Astronomers Observe Two Super-Massive Black Holes Orbiting Each Other For The First Time In Groundbreaking Research

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About two decades of observing and studying two supermassive black holes hundreds of millions of light years away have let astronomers to the groundbreaking conclusion that these supermassive black holes are actually orbiting one another.

Orbiting black holes have long been theorized but there was no observation of them now this is the first time that astronomers have been able to prove this marvelous phenomenon.
An artist's impression of two black holes orbiting each other

Greg Taylor, an astronomer from The University of New Mexico (UNM), said: "For a long time, we've been looking into space to try and find a pair of these supermassive black holes orbiting as a result of two galaxies merging.

Even though we've theorized that this should be happening, nobody had ever seen it until now.”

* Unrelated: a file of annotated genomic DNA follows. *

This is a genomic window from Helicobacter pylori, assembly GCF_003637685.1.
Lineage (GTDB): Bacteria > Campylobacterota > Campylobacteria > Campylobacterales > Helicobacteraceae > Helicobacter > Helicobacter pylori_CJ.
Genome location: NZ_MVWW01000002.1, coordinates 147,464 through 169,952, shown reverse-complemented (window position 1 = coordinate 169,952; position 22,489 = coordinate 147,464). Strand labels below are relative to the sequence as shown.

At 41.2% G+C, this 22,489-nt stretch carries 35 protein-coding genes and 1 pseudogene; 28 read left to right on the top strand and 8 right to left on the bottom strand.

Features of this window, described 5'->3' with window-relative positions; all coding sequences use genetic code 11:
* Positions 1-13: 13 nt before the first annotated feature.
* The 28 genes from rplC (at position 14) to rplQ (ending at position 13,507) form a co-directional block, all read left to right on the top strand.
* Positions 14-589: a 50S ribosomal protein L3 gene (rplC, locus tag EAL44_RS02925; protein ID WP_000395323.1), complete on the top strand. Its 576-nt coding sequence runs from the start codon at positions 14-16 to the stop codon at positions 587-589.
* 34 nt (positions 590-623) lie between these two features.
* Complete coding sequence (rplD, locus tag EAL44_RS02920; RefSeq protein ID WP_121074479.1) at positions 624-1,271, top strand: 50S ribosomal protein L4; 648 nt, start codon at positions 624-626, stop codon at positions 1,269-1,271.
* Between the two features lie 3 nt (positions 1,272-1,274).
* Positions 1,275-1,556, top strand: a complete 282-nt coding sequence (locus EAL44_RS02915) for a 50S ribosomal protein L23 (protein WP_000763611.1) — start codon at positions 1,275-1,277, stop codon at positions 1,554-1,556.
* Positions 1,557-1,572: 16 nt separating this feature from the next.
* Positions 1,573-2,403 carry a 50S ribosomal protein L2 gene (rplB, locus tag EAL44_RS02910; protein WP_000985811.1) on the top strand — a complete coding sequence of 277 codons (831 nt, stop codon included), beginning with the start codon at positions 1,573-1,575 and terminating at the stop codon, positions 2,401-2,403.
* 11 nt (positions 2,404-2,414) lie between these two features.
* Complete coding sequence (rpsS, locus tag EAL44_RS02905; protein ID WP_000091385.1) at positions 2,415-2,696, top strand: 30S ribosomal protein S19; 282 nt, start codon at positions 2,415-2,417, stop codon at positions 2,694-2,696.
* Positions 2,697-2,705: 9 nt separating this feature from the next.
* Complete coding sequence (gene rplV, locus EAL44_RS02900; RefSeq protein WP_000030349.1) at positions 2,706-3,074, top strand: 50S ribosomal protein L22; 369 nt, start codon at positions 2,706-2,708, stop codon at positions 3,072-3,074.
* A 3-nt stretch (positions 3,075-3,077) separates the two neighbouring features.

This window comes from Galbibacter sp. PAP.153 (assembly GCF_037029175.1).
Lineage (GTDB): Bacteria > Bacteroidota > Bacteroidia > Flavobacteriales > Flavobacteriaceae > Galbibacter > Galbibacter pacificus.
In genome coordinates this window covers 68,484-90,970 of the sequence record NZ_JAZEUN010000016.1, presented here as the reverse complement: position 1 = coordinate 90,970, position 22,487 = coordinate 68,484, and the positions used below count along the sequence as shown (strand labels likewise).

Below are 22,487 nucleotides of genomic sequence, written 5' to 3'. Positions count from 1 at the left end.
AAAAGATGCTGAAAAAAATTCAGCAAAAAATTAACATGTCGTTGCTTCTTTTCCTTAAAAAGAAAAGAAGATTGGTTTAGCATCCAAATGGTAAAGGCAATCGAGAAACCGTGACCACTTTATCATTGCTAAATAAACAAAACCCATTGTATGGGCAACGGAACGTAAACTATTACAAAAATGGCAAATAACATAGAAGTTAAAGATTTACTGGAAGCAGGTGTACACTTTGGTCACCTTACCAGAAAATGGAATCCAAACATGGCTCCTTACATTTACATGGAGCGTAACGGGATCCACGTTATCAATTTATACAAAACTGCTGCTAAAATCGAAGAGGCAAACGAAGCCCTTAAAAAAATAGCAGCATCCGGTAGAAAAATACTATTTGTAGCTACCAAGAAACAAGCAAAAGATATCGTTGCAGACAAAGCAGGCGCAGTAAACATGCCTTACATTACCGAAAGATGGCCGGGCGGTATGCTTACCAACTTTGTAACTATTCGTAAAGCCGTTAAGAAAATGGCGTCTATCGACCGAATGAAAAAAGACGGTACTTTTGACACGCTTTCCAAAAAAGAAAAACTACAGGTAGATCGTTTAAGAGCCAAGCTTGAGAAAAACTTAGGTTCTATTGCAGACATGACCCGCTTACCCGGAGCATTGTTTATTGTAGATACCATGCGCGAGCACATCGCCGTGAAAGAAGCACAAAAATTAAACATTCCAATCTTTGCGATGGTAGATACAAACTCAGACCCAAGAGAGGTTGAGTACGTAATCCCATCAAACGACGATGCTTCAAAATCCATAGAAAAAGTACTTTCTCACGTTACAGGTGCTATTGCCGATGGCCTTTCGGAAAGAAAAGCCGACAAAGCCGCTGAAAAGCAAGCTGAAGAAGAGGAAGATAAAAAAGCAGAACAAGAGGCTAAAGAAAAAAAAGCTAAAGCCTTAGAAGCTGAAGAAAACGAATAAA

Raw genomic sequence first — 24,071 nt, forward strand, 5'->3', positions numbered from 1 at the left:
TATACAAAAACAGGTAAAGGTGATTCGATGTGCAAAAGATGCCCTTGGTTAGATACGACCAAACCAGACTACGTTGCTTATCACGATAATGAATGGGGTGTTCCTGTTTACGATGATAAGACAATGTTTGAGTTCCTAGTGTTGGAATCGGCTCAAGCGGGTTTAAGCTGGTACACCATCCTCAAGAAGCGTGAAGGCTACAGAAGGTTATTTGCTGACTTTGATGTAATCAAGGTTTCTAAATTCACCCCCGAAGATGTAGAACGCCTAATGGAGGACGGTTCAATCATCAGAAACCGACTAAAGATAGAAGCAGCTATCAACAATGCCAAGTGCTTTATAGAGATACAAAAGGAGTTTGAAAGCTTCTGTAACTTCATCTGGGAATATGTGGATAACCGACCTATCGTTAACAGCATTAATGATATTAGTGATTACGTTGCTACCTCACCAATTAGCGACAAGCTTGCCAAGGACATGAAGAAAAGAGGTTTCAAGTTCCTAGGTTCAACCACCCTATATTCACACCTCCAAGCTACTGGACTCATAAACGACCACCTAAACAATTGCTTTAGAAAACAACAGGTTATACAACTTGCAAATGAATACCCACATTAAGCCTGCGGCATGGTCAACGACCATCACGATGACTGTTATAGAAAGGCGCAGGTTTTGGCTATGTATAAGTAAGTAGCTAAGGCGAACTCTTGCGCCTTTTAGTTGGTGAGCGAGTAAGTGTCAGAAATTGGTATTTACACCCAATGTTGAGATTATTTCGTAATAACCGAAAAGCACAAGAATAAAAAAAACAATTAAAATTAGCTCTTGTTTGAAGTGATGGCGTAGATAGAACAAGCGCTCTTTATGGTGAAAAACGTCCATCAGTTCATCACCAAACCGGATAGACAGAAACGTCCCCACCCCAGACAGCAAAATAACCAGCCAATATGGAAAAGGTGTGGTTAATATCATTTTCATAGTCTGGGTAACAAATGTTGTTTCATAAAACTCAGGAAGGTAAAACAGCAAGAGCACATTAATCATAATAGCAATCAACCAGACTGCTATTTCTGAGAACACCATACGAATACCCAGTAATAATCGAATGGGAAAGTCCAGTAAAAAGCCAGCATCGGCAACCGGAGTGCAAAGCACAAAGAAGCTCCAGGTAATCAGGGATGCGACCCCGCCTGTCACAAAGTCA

The study took so long because astronomers cannot directly observe black holes. There existence is confirmed by only observing the way matter acts around them.  The orbital period of these two supermassive black holes is around 24,000 years.

Even after ten years of observing the two black holes, the team of astronomers behind the study had not spotted any curvature in the orbit.

Astronomers discovered these two supermassive black holes in a galaxy about 750 million light-years from Earth using Very Long BaselineArray (VLBA).


Roger W. Romani, one of the astronomers from Stanford University, said: "If you imagine a snail on the recently-discovered Earth-like planet orbiting Proxima Centauri – 4.243 light years away –moving at 1cm [0.4 inches] a second, that's the angular motion we're resolving here.”

Astronomers state that the study will help them to understand the origins of the cosmos and the ultimate fate of the Milky Way Galaxy.

In next billions of years, the Milky Way will crash into Andromeda galaxy both of which have supermassive black holes at their centers.

Dr Taylor added: "Supermassive black holes have a lot of influence on the stars around them and the growth and evolution of the galaxy.

"So, understanding more about them and what happens when they merge with one another could be important for our understanding for the universe."


The research has been published in the AstrophysicalJournal.
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